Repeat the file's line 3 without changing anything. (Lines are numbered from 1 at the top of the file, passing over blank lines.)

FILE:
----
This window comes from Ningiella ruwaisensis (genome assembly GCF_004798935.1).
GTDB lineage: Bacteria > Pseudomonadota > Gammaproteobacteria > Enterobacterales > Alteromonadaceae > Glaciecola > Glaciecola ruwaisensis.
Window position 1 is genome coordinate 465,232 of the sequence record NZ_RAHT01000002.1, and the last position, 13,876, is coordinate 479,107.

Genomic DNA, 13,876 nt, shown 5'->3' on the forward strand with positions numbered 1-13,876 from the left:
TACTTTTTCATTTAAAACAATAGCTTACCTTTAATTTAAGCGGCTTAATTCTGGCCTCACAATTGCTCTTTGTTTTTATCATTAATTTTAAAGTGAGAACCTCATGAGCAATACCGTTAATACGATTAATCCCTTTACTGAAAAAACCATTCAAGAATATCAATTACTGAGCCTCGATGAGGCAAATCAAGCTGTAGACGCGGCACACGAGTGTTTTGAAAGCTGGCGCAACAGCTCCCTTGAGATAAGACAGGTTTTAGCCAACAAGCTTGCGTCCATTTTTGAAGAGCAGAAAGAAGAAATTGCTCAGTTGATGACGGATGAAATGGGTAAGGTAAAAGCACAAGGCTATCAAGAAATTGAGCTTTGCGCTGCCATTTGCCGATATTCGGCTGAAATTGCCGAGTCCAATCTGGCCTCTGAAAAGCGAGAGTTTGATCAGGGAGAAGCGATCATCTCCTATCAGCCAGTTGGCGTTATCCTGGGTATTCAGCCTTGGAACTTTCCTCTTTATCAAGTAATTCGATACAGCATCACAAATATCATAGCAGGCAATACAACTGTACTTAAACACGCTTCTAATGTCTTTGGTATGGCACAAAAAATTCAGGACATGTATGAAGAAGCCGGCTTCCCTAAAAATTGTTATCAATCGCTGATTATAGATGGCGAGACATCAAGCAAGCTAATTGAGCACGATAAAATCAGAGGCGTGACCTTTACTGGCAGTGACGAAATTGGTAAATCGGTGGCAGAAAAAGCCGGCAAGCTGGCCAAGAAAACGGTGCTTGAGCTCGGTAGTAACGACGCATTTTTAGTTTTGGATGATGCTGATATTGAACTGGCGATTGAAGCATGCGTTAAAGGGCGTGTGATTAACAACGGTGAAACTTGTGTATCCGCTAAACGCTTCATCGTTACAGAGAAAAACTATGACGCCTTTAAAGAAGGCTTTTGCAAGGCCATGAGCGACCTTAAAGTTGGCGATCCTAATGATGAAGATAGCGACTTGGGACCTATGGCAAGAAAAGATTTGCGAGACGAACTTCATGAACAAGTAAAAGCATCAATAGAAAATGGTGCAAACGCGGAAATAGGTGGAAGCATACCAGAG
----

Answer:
Window position 1 is genome coordinate 465,232 of the sequence record NZ_RAHT01000002.1, and the last position, 13,876, is coordinate 479,107.